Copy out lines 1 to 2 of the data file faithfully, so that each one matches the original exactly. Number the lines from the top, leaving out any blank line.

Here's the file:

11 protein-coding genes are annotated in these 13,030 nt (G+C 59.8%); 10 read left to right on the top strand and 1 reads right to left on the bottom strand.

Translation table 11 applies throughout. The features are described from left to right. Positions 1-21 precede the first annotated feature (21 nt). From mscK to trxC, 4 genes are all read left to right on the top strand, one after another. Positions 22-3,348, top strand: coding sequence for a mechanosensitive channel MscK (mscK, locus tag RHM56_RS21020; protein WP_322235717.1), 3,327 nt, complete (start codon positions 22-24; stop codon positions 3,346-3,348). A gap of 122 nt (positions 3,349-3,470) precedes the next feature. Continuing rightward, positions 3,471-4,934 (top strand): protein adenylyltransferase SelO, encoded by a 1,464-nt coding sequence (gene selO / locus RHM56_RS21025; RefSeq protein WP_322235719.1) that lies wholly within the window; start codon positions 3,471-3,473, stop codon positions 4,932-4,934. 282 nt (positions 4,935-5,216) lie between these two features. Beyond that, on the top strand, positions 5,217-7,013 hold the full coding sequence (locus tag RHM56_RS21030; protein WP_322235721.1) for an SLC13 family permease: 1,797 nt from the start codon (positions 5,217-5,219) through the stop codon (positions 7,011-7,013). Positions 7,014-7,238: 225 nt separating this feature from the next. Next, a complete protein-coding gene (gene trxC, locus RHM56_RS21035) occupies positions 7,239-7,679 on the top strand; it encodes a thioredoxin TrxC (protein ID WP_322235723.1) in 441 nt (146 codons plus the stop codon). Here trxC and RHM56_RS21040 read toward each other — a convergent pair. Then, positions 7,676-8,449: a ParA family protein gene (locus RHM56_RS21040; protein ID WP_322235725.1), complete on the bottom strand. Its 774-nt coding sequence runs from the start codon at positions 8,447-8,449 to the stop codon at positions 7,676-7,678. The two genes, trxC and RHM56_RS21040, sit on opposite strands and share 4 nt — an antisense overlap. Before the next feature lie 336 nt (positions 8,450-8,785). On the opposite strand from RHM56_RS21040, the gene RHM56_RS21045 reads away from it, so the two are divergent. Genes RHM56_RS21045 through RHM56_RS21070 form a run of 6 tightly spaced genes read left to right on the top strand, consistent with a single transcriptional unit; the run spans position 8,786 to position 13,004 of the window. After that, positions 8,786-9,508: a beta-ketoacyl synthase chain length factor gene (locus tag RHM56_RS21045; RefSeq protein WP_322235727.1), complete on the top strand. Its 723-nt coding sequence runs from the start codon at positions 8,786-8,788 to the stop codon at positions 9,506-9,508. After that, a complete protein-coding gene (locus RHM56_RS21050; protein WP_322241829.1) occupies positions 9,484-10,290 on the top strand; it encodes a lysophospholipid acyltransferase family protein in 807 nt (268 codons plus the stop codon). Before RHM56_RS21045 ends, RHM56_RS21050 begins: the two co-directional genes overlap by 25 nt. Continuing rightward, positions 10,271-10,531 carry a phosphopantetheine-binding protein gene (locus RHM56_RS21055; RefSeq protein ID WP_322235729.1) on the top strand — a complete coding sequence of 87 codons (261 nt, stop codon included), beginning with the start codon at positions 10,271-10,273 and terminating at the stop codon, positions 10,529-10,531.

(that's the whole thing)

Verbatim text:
11 protein-coding genes are annotated in these 13,030 nt (G+C 59.8%); 10 read left to right on the top strand and 1 reads right to left on the bottom strand.

Translation table 11 applies throughout. The features are described from left to right. Positions 1-21 precede the first annotated feature (21 nt). From mscK to trxC, 4 genes are all read left to right on the top strand, one after another. Positions 22-3,348, top strand: coding sequence for a mechanosensitive channel MscK (mscK, locus tag RHM56_RS21020; protein WP_322235717.1), 3,327 nt, complete (start codon positions 22-24; stop codon positions 3,346-3,348). A gap of 122 nt (positions 3,349-3,470) precedes the next feature. Continuing rightward, positions 3,471-4,934 (top strand): protein adenylyltransferase SelO, encoded by a 1,464-nt coding sequence (gene selO / locus RHM56_RS21025; RefSeq protein WP_322235719.1) that lies wholly within the window; start codon positions 3,471-3,473, stop codon positions 4,932-4,934. 282 nt (positions 4,935-5,216) lie between these two features. Beyond that, on the top strand, positions 5,217-7,013 hold the full coding sequence (locus tag RHM56_RS21030; protein WP_322235721.1) for an SLC13 family permease: 1,797 nt from the start codon (positions 5,217-5,219) through the stop codon (positions 7,011-7,013). Positions 7,014-7,238: 225 nt separating this feature from the next. Next, a complete protein-coding gene (gene trxC, locus RHM56_RS21035) occupies positions 7,239-7,679 on the top strand; it encodes a thioredoxin TrxC (protein ID WP_322235723.1) in 441 nt (146 codons plus the stop codon). Here trxC and RHM56_RS21040 read toward each other — a convergent pair. Then, positions 7,676-8,449: a ParA family protein gene (locus RHM56_RS21040; protein ID WP_322235725.1), complete on the bottom strand. Its 774-nt coding sequence runs from the start codon at positions 8,447-8,449 to the stop codon at positions 7,676-7,678. The two genes, trxC and RHM56_RS21040, sit on opposite strands and share 4 nt — an antisense overlap. Before the next feature lie 336 nt (positions 8,450-8,785). On the opposite strand from RHM56_RS21040, the gene RHM56_RS21045 reads away from it, so the two are divergent. Genes RHM56_RS21045 through RHM56_RS21070 form a run of 6 tightly spaced genes read left to right on the top strand, consistent with a single transcriptional unit; the run spans position 8,786 to position 13,004 of the window. After that, positions 8,786-9,508: a beta-ketoacyl synthase chain length factor gene (locus tag RHM56_RS21045; RefSeq protein WP_322235727.1), complete on the top strand. Its 723-nt coding sequence runs from the start codon at positions 8,786-8,788 to the stop codon at positions 9,506-9,508. After that, a complete protein-coding gene (locus RHM56_RS21050; protein WP_322241829.1) occupies positions 9,484-10,290 on the top strand; it encodes a lysophospholipid acyltransferase family protein in 807 nt (268 codons plus the stop codon). Before RHM56_RS21045 ends, RHM56_RS21050 begins: the two co-directional genes overlap by 25 nt. Continuing rightward, positions 10,271-10,531 carry a phosphopantetheine-binding protein gene (locus RHM56_RS21055; RefSeq protein ID WP_322235729.1) on the top strand — a complete coding sequence of 87 codons (261 nt, stop codon included), beginning with the start codon at positions 10,271-10,273 and terminating at the stop codon, positions 10,529-10,531.